I missed the first conference keynote talk ‘the Diamora Revisited’ by Erkki Huhtao , which I heard was excellent, (I was too busy enjoying a lie in) but made it to ‘The Defeat of Time’ a discussion on Drone by Carl Michael von Hausswollf and Joachim Nordwall. Hausswollf described how as a boy growing up in the Swedish countryside, he would put on his snow shoes, go deep into the snow filled forest,  and stand still, experiencing a profound silence. He said that Drone music was perhaps his way of getting back to that experience /feeling, in a similar way that other people might use meditation. Joachim Nordwall said that for him it was a way of recreating a particular time /place/feeling, in his case, of a room where aged 15 he first experimented with drugs, drones and analog synths.

Over the next couple of days there were many more artists, writers and theoreticians who spoke about, or demonstrated their own experiments in inducing / experiencing enhanced sensory perception/reaching an inner silence through immersion in sound / image , or blurring  boundaries between the individual sense of self and the outer world.

Media artist Ulf Langheinrich talked about projects of his aimed at achieving a direct sensory impact through the use of flicker, and on ‘effecting interference movements between the perceptive and processing potential of the eye-brain-apparatus’.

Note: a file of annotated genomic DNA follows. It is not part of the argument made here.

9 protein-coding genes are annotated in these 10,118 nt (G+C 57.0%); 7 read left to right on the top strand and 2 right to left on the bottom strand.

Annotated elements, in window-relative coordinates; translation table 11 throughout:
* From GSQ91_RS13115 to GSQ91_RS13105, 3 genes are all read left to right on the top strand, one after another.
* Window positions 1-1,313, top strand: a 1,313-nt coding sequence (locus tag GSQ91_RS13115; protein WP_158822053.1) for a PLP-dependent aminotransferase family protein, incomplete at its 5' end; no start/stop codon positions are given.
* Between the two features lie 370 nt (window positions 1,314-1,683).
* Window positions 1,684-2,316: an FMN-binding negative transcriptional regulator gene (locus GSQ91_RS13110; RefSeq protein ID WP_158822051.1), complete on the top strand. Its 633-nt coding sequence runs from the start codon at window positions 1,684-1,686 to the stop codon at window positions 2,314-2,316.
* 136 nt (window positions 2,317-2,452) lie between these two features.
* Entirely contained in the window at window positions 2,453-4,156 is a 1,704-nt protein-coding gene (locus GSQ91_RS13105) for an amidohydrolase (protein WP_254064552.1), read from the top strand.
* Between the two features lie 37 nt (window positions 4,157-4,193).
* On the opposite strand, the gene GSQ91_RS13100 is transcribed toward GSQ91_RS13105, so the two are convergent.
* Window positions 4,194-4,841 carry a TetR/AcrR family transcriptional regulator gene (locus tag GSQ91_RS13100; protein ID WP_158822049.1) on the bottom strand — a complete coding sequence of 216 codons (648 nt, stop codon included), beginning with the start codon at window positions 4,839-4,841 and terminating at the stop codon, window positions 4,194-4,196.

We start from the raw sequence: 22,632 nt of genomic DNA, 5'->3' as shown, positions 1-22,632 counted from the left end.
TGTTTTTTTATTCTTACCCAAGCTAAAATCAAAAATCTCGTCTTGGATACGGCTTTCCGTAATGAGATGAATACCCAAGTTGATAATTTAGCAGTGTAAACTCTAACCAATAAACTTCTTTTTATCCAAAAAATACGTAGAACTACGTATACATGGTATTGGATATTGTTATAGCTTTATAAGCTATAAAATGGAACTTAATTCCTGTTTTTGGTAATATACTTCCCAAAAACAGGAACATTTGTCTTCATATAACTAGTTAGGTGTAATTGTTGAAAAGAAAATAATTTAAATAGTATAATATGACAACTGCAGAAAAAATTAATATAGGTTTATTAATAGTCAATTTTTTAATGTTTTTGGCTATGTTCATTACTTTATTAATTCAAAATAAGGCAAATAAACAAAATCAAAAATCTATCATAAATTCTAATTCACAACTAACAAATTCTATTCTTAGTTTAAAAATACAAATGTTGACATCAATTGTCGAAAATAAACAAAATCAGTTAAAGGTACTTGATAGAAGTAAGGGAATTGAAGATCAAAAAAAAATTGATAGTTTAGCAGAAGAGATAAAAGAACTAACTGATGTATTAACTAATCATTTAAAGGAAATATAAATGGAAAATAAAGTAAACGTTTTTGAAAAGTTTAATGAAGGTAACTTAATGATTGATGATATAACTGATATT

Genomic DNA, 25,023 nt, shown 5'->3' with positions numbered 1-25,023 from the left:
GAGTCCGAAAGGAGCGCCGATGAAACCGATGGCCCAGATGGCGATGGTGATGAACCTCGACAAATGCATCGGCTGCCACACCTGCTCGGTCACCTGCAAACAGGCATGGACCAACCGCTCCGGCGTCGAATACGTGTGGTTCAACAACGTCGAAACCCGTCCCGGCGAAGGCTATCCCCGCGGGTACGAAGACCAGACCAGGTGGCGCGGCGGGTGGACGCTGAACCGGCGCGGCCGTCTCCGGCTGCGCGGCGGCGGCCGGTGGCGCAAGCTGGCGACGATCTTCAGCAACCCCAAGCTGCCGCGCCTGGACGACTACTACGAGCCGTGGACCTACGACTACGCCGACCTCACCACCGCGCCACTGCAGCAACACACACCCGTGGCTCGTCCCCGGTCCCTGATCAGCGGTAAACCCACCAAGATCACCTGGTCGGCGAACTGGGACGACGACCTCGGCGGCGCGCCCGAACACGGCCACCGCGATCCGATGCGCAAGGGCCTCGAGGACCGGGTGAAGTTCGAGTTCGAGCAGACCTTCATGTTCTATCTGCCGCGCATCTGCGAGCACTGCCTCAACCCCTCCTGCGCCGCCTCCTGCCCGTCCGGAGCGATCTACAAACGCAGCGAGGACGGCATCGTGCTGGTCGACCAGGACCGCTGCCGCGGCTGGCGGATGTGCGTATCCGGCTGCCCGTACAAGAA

Tez gave a realtime performance using flicker video and surround sound binaural beats,  ‘producing and audio visual stimulus which allows moving visual patters to emerge directly in the brain of the viewer/listener ‘ – a contemporary dream machine.

Kurt Hentschlager told of how his Feed’ performance, also using flicker, was designed to induce sensory overload. This has, on occasion caused a number of people to black out.

Writer and theoretician Arjen Mulders  talked about  ‘extramedial’ , ‘the filmic’ in movies , as a ‘feeling of silence and stillness at the heart of the event ‘…’movement may be the essence of film, but its effect on the viewer is unfathomable silence. cannot capture the extramedial but you can cause it too appear.